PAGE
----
In the special election for the late U.S. Senator Frank Lautenberg’s seat, Cory Booker, the ebullient mayor of Newark, has an enormous lead over his three opponents in the Democratic primary: state Assembly Speaker Sheila Oliver and U.S. representatives Frank Pallone and Rush Holt.
So what are Booker’s rivals doing to distinguish themselves in the final days before the Aug. 13 primary election? They’re complaining that Booker is making their lives difficult because he’s such a skilled candidate. The New York Times captures their unintentionally comic pathos in a piece about the race on Friday. “It’s the elephant in the room,” said Holt. “Everybody’s heard of Cory Booker. I needed to make the point that yes, but doesn’t quality him for the Senate.” Maybe not. But it helps. Holt, who had a successful career as a scientist before entering politics, can surely grasp that notion.
Pallone sounds bruised by Booker’s assiduous efforts to point out that unlike two of his foes, he’s not a member of Congress. “I resent the constant references by Mayor Booker to ‘Congress can’t get anything done,’” Pallone tells the Times. “There are people in Congress who have been able to get things done.” Did Pallone, who’s been in the House since 1988, really not anticipate that his part in the least productive Congress in memory might become an issue in the race?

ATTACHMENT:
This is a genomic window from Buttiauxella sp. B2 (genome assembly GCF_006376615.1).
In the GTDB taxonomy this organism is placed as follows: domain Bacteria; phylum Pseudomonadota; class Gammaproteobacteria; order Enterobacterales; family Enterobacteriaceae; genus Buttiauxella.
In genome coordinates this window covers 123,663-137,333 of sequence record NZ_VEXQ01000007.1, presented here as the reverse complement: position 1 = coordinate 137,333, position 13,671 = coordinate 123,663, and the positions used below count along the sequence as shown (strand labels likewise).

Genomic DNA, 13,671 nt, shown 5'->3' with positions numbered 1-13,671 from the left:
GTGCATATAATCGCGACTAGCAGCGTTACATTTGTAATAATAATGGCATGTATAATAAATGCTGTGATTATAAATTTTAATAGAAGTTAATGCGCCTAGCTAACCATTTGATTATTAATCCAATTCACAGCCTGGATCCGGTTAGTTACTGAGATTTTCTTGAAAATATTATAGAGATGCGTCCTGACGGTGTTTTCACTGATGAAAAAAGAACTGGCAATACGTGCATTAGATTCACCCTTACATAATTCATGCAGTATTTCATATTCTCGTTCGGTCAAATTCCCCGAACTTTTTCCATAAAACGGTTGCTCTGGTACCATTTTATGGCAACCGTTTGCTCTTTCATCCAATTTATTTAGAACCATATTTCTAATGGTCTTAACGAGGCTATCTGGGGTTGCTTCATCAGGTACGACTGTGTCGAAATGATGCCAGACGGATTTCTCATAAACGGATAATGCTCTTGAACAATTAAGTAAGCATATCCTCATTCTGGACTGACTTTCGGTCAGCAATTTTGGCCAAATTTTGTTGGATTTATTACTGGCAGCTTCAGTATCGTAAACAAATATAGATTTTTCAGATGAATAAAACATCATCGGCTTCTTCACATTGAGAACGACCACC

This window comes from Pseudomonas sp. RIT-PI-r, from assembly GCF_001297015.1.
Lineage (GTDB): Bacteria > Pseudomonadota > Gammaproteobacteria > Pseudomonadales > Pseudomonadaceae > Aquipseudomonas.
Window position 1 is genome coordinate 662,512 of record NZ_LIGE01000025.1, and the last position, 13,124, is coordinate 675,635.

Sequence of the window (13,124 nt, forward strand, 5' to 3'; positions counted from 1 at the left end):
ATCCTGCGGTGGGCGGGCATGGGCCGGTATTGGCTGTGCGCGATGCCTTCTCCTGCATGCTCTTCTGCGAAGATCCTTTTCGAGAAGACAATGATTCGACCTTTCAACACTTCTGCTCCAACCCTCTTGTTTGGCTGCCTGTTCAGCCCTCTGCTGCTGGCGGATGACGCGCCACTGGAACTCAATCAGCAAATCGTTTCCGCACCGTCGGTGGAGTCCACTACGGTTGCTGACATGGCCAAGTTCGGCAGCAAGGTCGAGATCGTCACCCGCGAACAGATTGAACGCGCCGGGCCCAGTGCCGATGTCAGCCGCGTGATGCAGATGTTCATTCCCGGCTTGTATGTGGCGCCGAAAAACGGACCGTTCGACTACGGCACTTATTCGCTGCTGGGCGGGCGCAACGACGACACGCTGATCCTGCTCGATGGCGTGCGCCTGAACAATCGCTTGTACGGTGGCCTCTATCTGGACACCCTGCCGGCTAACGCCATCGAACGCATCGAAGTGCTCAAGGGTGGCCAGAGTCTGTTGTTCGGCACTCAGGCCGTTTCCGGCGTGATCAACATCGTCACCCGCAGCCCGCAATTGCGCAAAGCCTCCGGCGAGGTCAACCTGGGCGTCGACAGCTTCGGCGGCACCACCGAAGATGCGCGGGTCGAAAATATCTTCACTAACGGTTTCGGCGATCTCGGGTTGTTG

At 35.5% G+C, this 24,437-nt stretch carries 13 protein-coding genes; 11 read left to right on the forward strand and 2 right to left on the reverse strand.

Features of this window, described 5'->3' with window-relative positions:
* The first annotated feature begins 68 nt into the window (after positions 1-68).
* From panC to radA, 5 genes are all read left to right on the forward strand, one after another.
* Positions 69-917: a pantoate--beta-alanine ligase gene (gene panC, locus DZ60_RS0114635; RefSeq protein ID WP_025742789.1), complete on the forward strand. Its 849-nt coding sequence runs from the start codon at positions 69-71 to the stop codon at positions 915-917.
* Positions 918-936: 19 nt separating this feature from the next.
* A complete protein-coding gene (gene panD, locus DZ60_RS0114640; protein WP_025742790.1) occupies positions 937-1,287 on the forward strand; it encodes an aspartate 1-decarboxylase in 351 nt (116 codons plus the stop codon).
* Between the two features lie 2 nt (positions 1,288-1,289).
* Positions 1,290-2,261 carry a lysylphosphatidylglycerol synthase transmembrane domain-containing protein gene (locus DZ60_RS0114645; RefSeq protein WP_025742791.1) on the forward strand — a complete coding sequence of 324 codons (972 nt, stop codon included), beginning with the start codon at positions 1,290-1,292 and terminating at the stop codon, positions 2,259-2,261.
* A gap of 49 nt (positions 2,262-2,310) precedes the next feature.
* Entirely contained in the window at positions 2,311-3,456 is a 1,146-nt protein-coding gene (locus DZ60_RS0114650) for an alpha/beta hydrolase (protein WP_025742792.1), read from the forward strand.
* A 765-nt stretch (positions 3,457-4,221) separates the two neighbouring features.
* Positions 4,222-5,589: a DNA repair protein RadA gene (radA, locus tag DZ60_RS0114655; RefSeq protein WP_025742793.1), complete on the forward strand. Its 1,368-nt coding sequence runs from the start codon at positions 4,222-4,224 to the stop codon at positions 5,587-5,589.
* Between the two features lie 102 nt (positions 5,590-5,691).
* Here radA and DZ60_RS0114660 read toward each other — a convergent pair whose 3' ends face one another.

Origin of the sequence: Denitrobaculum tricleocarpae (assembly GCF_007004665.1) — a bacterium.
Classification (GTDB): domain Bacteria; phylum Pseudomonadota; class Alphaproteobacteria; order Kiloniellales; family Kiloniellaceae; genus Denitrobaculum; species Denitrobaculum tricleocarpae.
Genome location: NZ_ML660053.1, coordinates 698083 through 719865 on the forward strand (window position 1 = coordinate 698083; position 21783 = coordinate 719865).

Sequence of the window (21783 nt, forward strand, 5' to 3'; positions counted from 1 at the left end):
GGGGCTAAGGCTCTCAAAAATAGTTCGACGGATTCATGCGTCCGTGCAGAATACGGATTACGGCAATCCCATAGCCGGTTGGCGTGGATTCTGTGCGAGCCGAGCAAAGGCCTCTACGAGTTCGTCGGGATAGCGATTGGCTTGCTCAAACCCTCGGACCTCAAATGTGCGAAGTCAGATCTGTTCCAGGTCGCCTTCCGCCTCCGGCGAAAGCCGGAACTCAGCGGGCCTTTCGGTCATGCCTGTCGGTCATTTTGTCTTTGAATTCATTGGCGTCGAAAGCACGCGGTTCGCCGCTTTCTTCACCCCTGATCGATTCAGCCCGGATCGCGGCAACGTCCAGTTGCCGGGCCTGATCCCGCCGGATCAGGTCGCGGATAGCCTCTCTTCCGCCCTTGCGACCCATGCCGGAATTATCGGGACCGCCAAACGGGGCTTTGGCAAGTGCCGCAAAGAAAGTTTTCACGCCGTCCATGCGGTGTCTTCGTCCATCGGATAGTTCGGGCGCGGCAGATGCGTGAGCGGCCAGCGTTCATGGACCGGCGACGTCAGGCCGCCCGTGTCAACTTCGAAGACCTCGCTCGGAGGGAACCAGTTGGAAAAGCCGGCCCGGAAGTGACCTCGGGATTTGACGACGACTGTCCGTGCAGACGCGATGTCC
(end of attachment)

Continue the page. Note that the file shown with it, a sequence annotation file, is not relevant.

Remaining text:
Meanwhile, in July, Oliver lamented to the Philadelphia Inquirer that Booker is too well-liked. “I don’t think becoming a senator is about being in a popularity contest,” she said. Oliver is honest enough to admit that she’s positioning herself to run for higher office in the future. As New Jersey’s Star-Ledger notes, she has her eye on the seat of Representative Donald Payne, a Democrat who is thought to be thinking about running for mayor of Newark, Booker’s current job.
Having multiple opponents only helps Booker. One might have had a chance. The three are just dividing up the paltry anti-Booker vote. Plus, name one candidate who ever pouted to victory.
After all, this is New Jersey, a Democratic state that elected Republican flamethrower Chris Christie governor. He didn’t try to win over voters with a pleading slogan like, “Wouldn’t it be nice to have at least one scientist in the United States Senate?”
No, that would be Rush Holt, who can’t figure out why he’s not the elephant in the room.